Guided by focused performances, Liam Bellman-Sharpe’s Antony and Cleopatra is an engaging production that seldom slacks in pace as it hurtles towards its tragic conclusion.
Genevieve Cassin in particular cuts a powerful Cleopatra, whose remarkable stage presence commands respect. The control she exudes on the stage makes clear that the puppeteer in this game of political intrigue is Cleopatra, and her boundless ambition is absolutely enthralling.
Pompey (James Christensen) and Menas (Alexander Thom) introduce a believable threat to the stability of the Roman Empire early on, cementing at least some sense of danger to the powerful positions being contested. In fact, their confrontation during a drunken celebration over slaughtering their guests and usurping power is one of few scenes where the desires of the characters felt palpable.
Otherwise, backed by a very vague political context, the stakes in the production often felt too low to substantiate either political or romantic motivations.
Structurally, the play has been commendably pared down: the conspiracies of politics and the chaotic romance seamlessly intertwine and bleed into each other in a generally effortless 2.5 hours. The cast carves admirably through the slower scenes, and the humour is especially well-carried by Agrippa (Jack Richardson) and Enobarbus (Rachel Shrives), lending the first act a lightness that moves through the extensive exposition with ease. However, the tightness of the play unravels slightly towards the end, and the death scenes are largely underwhelming and lacking in tension.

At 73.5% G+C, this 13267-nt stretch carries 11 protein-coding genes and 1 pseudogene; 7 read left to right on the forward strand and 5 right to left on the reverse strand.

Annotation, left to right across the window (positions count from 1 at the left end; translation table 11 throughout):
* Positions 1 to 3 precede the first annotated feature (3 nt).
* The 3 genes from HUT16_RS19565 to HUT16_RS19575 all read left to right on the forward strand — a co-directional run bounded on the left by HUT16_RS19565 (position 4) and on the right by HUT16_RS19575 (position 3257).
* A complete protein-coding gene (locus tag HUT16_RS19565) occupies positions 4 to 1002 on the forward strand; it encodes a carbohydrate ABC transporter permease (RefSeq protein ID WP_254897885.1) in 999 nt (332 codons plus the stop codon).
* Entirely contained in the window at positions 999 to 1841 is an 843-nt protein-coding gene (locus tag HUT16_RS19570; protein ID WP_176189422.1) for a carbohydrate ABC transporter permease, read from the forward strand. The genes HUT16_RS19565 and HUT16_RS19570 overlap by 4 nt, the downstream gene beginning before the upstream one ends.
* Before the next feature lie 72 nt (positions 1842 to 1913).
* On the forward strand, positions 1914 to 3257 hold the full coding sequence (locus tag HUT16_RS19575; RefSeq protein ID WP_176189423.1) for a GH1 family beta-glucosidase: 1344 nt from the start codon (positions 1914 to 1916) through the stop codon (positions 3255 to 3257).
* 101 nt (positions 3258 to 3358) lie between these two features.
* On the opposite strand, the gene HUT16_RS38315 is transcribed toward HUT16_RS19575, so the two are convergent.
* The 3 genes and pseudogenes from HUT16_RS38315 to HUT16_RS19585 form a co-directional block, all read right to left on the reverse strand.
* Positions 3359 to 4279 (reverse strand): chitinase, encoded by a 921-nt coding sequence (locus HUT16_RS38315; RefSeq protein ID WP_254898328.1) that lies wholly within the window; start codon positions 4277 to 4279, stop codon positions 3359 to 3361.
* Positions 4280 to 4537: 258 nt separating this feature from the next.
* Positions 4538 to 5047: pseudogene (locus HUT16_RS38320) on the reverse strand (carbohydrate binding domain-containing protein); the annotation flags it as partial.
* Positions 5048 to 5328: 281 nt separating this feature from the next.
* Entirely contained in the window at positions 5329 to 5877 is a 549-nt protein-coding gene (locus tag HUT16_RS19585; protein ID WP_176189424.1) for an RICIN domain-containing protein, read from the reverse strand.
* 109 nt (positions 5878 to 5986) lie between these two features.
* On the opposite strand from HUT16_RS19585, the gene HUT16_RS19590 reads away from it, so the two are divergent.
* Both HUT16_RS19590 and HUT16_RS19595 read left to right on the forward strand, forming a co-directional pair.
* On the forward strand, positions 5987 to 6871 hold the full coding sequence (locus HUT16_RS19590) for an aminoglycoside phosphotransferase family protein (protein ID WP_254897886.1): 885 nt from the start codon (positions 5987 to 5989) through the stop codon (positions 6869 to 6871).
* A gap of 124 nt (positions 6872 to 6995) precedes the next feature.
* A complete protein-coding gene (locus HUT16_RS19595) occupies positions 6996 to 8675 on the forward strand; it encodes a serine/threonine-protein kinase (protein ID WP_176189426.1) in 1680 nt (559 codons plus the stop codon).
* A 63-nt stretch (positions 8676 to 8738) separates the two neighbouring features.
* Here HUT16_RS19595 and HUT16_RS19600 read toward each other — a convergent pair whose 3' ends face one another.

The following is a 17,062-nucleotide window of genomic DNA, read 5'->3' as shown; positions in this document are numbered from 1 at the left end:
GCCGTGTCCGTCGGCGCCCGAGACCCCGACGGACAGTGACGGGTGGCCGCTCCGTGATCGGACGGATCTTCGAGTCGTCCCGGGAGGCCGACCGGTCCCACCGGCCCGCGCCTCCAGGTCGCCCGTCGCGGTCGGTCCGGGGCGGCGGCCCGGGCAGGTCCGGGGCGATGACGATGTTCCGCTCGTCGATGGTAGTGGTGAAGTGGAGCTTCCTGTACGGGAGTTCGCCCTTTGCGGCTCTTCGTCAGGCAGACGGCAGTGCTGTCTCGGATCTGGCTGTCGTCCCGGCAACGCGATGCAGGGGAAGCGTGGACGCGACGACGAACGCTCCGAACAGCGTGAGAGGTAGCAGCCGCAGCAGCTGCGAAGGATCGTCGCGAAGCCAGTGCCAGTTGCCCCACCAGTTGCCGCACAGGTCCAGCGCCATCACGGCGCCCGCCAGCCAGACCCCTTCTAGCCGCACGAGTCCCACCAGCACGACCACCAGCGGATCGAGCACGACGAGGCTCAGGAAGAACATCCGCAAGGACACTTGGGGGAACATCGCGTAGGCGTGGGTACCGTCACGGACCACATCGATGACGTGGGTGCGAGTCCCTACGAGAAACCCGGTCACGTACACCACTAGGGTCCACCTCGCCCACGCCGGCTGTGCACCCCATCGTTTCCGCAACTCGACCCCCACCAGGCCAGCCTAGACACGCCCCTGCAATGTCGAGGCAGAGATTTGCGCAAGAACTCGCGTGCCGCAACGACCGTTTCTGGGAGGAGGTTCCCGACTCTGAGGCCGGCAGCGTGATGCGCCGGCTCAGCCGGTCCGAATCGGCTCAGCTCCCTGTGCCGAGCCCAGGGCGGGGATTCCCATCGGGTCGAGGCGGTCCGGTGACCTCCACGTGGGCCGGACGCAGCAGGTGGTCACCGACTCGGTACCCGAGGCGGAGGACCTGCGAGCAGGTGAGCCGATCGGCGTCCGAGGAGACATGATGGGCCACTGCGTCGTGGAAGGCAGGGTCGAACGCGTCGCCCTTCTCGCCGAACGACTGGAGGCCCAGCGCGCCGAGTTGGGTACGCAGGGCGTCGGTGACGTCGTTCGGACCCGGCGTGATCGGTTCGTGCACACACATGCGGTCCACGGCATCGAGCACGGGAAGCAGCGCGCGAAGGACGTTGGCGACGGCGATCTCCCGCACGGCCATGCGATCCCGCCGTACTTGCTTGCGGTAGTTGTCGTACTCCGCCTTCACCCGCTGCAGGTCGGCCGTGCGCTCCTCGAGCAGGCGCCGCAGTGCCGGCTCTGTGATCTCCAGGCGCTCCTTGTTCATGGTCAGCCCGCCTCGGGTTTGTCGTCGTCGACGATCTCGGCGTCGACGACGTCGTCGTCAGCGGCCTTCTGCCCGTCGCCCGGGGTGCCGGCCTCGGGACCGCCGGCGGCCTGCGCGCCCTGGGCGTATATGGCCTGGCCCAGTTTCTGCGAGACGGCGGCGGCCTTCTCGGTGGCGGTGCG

Several jarring dramaturgical choices unfortunately prevented the production from presenting a clear, cohesive vision. The talk show device was insufficiently integrated, and exploration of the blurred lines between the personal and the political was let down by the seeming insignificance of the political context. Consequently, the intended sense of a pervasive media presence was never fully realised, despite the studio set design.
Though shifts in location were handled well, the production could also have benefited from more thoughtful blocking in general, with the final scenes especially requiring a greater degree of gravitas. The lighting was overly muted, obscuring faces at key points in the play where the audience most needed to maintain their connection with the characters.
The costumes were, however, carefully thought out. Cleopatra’s costume changes notably complement both the action of the play and the gradual deterioration of her will, and the different political groupings are easy to identify and keep track of due to their distinctive costuming.
In the end, looking at the wall of dead bodies crowding the front of the stage, I felt oddly soothed. The production bravely tackles the epic romance and political battles of the play, and the result – despite its limitations – is a gentle lament to the love story between Antony and Cleopatra.
Antony & Cleopatra is showing in the Guild Theatre at the University of Melbourne until 9 May, 2015. Tickets are available here: http://www.trybooking.com/HJML.
Photography: Ben Fon